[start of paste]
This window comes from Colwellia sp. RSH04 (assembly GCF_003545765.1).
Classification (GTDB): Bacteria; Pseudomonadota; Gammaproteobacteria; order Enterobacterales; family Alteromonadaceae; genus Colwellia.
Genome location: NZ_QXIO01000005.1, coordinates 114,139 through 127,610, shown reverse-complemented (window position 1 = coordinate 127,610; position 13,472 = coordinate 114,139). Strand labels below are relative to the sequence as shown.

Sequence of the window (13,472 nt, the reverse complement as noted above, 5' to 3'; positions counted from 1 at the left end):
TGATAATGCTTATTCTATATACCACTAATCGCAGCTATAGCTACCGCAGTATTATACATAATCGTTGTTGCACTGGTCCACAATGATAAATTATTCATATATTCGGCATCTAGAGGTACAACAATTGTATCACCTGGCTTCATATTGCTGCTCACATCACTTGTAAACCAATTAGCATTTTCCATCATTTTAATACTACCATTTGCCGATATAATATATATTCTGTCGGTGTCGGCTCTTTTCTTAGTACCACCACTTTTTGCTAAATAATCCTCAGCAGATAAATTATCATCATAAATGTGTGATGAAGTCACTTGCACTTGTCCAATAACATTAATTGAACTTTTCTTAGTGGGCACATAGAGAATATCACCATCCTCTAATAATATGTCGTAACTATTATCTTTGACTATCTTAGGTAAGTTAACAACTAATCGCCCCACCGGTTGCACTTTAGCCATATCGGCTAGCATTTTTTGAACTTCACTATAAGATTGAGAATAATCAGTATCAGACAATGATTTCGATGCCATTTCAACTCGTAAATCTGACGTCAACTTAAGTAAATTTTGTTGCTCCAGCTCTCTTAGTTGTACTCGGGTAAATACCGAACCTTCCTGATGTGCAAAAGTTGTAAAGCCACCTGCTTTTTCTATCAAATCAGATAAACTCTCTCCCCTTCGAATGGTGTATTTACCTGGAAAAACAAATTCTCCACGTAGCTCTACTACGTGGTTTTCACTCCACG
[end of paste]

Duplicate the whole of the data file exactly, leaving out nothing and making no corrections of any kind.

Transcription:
This window comes from Colwellia sp. RSH04 (assembly GCF_003545765.1).
Classification (GTDB): Bacteria; Pseudomonadota; Gammaproteobacteria; order Enterobacterales; family Alteromonadaceae; genus Colwellia.
Genome location: NZ_QXIO01000005.1, coordinates 114,139 through 127,610, shown reverse-complemented (window position 1 = coordinate 127,610; position 13,472 = coordinate 114,139). Strand labels below are relative to the sequence as shown.

Sequence of the window (13,472 nt, the reverse complement as noted above, 5' to 3'; positions counted from 1 at the left end):
TGATAATGCTTATTCTATATACCACTAATCGCAGCTATAGCTACCGCAGTATTATACATAATCGTTGTTGCACTGGTCCACAATGATAAATTATTCATATATTCGGCATCTAGAGGTACAACAATTGTATCACCTGGCTTCATATTGCTGCTCACATCACTTGTAAACCAATTAGCATTTTCCATCATTTTAATACTACCATTTGCCGATATAATATATATTCTGTCGGTGTCGGCTCTTTTCTTAGTACCACCACTTTTTGCTAAATAATCCTCAGCAGATAAATTATCATCATAAATGTGTGATGAAGTCACTTGCACTTGTCCAATAACATTAATTGAACTTTTCTTAGTGGGCACATAGAGAATATCACCATCCTCTAATAATATGTCGTAACTATTATCTTTGACTATCTTAGGTAAGTTAACAACTAATCGCCCCACCGGTTGCACTTTAGCCATATCGGCTAGCATTTTTTGAACTTCACTATAAGATTGAGAATAATCAGTATCAGACAATGATTTCGATGCCATTTCAACTCGTAAATCTGACGTCAACTTAAGTAAATTTTGTTGCTCCAGCTCTCTTAGTTGTACTCGGGTAAATACCGAACCTTCCTGATGTGCAAAAGTTGTAAAGCCACCTGCTTTTTCTATCAAATCAGATAAACTCTCTCCCCTTCGAATGGTGTATTTACCTGGAAAAACAAATTCTCCACGTAGCTCTACTACGTGGTTTTCACTCCACG